We couldn't have had a more perfect day. With an outing to Chatsworth House in the plans, we were elated by the clear blue sky, warm sunshine and nascent fall leaves. What better way to spend this gift than out in the countryside? Yes, my friends Jo and Peter made a very good choice for the day.
Our trip to Chatsworth took us through the beautiful countryside of Derbyshire and a fringe of the Peak District. There was a bit of mist still hovering in the valleys, but it didn't detract from the tidy villages we passed through and the green pastoral countryside. Every way I looked, the view was pure England.
We were visiting Chatsworth not to tour the lush country house but rather to enjoy the grounds. The park that surrounds the house is over 1,000 acres in size, much of it free to the public for walking. We headed for the central gardens immediately adjacent to the house. Immaculately kept with great variety in the plantings and themed gardens, it alone would easily have been a day's entertainment. But our visit also coincided with annual exhibition of contemporary sculpture. Over 30 modern sculptures were integrated into the landscape to add to our viewing pleasure.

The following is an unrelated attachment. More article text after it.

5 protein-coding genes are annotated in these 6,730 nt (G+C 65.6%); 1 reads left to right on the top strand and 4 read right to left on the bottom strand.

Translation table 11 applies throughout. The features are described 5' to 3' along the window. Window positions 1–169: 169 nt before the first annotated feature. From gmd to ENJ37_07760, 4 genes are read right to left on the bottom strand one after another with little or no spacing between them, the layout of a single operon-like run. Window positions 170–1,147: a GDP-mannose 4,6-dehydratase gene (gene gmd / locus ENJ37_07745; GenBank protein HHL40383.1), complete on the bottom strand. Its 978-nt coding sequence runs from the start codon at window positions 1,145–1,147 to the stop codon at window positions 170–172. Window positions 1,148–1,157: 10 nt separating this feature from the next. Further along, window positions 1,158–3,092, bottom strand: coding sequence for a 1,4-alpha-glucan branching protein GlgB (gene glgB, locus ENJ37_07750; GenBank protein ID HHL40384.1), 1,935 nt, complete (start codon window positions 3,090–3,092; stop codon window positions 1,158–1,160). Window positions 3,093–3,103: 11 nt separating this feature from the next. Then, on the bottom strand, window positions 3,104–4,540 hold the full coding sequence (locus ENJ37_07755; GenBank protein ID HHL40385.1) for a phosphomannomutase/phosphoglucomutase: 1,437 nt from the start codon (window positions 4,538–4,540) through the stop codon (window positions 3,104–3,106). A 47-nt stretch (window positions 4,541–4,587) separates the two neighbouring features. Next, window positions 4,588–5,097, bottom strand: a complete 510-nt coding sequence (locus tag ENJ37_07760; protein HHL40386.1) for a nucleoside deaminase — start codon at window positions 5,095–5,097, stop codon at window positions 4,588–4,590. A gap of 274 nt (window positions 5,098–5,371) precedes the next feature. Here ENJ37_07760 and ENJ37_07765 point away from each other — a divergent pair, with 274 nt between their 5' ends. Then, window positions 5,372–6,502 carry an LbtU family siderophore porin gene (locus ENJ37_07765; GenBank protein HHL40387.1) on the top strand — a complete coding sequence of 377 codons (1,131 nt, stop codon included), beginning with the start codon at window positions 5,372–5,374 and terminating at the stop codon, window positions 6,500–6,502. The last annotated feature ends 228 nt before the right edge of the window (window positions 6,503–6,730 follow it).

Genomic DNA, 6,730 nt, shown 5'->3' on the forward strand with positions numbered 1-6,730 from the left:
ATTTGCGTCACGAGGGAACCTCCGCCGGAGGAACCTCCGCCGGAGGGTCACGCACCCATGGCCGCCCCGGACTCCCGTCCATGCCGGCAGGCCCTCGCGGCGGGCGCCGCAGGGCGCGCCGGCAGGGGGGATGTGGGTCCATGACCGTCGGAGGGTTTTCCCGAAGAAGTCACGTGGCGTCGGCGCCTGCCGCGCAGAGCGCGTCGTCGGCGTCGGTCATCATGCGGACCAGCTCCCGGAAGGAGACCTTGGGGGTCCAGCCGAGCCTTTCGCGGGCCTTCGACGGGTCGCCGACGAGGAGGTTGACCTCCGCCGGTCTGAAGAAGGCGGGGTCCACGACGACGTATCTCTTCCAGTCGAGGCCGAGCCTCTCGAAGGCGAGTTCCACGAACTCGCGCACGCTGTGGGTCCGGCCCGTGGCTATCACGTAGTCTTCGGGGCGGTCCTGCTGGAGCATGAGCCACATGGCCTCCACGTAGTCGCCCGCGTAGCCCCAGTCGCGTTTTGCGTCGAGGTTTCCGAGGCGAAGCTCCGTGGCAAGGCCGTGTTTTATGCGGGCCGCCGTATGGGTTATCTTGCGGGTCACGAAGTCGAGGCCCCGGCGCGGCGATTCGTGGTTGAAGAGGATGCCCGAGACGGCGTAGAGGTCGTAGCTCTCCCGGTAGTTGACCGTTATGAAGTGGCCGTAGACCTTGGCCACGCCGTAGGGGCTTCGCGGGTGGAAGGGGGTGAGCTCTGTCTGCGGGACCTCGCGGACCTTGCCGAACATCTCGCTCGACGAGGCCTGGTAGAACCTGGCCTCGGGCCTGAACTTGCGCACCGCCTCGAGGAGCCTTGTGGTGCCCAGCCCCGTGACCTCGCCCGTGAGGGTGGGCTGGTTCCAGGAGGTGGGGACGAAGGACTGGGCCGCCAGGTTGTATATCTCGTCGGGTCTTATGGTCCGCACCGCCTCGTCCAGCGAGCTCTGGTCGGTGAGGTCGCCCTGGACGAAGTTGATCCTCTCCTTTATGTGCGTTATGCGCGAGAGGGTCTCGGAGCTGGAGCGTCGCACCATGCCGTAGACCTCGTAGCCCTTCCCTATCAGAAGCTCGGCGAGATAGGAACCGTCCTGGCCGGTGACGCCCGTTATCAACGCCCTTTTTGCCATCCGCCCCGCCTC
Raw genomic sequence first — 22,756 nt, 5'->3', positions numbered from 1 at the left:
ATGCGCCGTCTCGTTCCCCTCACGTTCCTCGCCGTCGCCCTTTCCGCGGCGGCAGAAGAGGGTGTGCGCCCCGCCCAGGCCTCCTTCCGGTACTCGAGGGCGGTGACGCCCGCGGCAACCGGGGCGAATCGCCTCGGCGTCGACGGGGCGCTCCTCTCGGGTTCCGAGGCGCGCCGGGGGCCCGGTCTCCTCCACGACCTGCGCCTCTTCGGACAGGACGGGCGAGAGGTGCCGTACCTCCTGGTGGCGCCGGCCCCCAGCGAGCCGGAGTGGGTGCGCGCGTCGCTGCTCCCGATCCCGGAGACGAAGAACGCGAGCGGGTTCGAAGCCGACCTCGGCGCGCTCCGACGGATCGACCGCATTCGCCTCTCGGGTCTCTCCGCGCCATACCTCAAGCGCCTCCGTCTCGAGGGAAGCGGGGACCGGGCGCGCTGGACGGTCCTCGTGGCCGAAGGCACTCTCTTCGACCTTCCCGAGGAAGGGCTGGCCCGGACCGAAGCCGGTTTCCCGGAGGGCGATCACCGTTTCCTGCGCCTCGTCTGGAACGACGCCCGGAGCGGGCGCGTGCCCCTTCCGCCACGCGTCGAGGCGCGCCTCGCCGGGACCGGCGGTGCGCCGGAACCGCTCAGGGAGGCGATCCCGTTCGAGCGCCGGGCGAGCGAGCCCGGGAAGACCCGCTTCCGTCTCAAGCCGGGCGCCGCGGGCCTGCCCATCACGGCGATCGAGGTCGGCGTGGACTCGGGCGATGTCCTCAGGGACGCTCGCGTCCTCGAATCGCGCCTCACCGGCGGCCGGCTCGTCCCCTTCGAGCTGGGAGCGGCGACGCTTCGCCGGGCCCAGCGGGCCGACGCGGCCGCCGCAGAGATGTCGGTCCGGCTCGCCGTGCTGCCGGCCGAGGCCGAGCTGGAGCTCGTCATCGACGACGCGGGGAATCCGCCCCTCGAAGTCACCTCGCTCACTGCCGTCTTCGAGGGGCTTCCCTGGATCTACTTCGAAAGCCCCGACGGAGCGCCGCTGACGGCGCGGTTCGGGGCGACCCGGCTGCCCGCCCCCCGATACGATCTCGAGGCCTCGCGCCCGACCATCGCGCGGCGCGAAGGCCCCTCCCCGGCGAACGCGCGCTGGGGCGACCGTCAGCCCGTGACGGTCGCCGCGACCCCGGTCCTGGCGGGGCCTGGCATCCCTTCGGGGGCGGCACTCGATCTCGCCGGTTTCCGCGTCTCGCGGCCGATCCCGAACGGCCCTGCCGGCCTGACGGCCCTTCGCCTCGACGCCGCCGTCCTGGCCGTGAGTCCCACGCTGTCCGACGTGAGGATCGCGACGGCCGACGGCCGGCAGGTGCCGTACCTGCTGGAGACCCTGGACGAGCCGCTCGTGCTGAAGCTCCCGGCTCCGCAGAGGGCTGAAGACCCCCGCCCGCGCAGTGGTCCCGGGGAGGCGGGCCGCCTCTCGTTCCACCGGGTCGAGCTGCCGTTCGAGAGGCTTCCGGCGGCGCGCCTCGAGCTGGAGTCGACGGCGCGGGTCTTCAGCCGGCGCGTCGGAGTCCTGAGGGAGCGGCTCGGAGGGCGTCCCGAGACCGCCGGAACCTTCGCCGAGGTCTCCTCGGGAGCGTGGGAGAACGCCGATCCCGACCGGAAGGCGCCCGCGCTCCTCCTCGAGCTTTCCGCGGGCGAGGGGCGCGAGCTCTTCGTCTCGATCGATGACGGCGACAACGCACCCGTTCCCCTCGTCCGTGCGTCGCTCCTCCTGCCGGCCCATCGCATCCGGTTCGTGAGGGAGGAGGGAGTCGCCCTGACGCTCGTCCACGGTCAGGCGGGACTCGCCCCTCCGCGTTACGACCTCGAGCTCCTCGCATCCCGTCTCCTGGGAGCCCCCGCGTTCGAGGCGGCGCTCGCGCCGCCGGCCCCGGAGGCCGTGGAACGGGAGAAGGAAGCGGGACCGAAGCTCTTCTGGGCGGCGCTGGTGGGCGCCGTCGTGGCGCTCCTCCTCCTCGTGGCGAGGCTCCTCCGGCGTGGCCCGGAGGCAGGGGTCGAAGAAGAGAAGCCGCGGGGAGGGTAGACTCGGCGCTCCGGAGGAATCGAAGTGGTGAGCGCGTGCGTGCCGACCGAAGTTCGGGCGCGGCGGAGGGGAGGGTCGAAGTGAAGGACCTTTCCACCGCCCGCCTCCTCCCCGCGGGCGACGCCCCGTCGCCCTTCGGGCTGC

Paths led throughout the gardens, and the sculptures gave us a ready itinerary for touring the area. With the sun shining down, it was idyllic weather for just strolling along. And as it was only my second day in England, it was the perfect activity for my sleep-confused system.
Some of our first sights were a bit unusual. We were there early enough that the sun reflected off dew-dipped cobwebs on some of the outdoor ornaments. Nature adding her own artistic touch.
I can't say we understood all the art. Some we dubbed “construction site” pieces. At others we could only shake our heads. Sometimes the meaning escaped us, but we enjoyed the interplay of the art with the surroundings and the artsy views they provided.
One piece in particular sparked recognition on Jo's part. Based on Manet's “Le Déjeuner sur l'herbe“, she explained the painting behind the sculpture and the furor it incited in its day for its scandalous content. Soon she had an audience, as another couple lent an ear to gain from her expertise. She showed us the original when we returned home, but it's her interpretation that will stay with me.
There were plenty of garden elements to interest us as well as the sculptures. The 300 year old cascade of water driven by gravity, with each of its steps made of a different material to produce a different sound from the falling water. The maze of thick tall shrubbery. Peter and I never did find our way to the center. But at least we made it out the other side. The reflecting pool with views in many directions. And the myriad flowers still in bloom. All carefully tended and manicured.
Taking time out for an outdoor lunch in the center of the stables, we basked in the sun and marveled at our good fortune with the weather. It made for sublime walking, talking and viewing. Indeed, it was a grand day out.
(With apologies to Wallace and Gromit… My family and English friends will understand!)